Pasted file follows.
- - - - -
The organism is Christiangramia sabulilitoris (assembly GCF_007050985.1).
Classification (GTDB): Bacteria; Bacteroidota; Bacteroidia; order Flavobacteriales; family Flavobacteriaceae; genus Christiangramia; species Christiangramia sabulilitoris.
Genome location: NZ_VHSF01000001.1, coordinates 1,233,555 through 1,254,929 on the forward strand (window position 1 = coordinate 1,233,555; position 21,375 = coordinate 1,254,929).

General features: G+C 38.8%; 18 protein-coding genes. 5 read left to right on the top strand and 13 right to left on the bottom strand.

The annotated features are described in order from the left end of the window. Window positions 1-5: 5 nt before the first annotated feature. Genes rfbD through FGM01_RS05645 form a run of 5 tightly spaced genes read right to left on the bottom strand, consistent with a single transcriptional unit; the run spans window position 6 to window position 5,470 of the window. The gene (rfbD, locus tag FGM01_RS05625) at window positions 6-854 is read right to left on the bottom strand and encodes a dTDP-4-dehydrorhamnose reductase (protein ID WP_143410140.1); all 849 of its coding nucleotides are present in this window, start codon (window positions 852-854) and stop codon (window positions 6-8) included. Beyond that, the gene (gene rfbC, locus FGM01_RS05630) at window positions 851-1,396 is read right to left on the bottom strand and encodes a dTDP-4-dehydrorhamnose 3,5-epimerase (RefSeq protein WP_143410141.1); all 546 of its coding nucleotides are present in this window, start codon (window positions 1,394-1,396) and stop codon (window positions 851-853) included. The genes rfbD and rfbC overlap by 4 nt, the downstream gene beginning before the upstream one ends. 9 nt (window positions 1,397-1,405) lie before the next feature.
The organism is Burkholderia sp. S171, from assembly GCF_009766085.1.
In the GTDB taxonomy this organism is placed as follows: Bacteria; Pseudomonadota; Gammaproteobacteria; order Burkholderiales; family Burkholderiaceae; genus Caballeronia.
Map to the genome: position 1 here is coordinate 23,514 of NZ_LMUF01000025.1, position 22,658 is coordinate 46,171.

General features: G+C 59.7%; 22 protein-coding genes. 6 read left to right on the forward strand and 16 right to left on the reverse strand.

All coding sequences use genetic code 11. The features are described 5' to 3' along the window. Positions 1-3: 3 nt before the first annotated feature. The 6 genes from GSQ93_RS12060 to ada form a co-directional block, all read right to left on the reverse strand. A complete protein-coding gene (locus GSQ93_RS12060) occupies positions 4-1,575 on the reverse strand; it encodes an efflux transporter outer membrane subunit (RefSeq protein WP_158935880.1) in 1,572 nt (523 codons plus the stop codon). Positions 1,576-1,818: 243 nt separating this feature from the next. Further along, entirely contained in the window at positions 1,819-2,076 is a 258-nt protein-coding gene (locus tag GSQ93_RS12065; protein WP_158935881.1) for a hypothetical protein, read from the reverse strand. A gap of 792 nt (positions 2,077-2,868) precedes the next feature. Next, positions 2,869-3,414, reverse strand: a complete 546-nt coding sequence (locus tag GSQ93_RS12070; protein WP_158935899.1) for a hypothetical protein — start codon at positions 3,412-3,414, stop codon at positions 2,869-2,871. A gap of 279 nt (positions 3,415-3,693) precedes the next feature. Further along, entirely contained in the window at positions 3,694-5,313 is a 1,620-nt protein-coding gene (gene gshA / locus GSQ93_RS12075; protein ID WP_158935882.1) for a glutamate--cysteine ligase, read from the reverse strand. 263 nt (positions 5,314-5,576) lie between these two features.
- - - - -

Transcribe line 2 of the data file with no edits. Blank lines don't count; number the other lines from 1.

Classification (GTDB): Bacteria; Bacteroidota; Bacteroidia; order Flavobacteriales; family Flavobacteriaceae; genus Christiangramia; species Christiangramia sabulilitoris.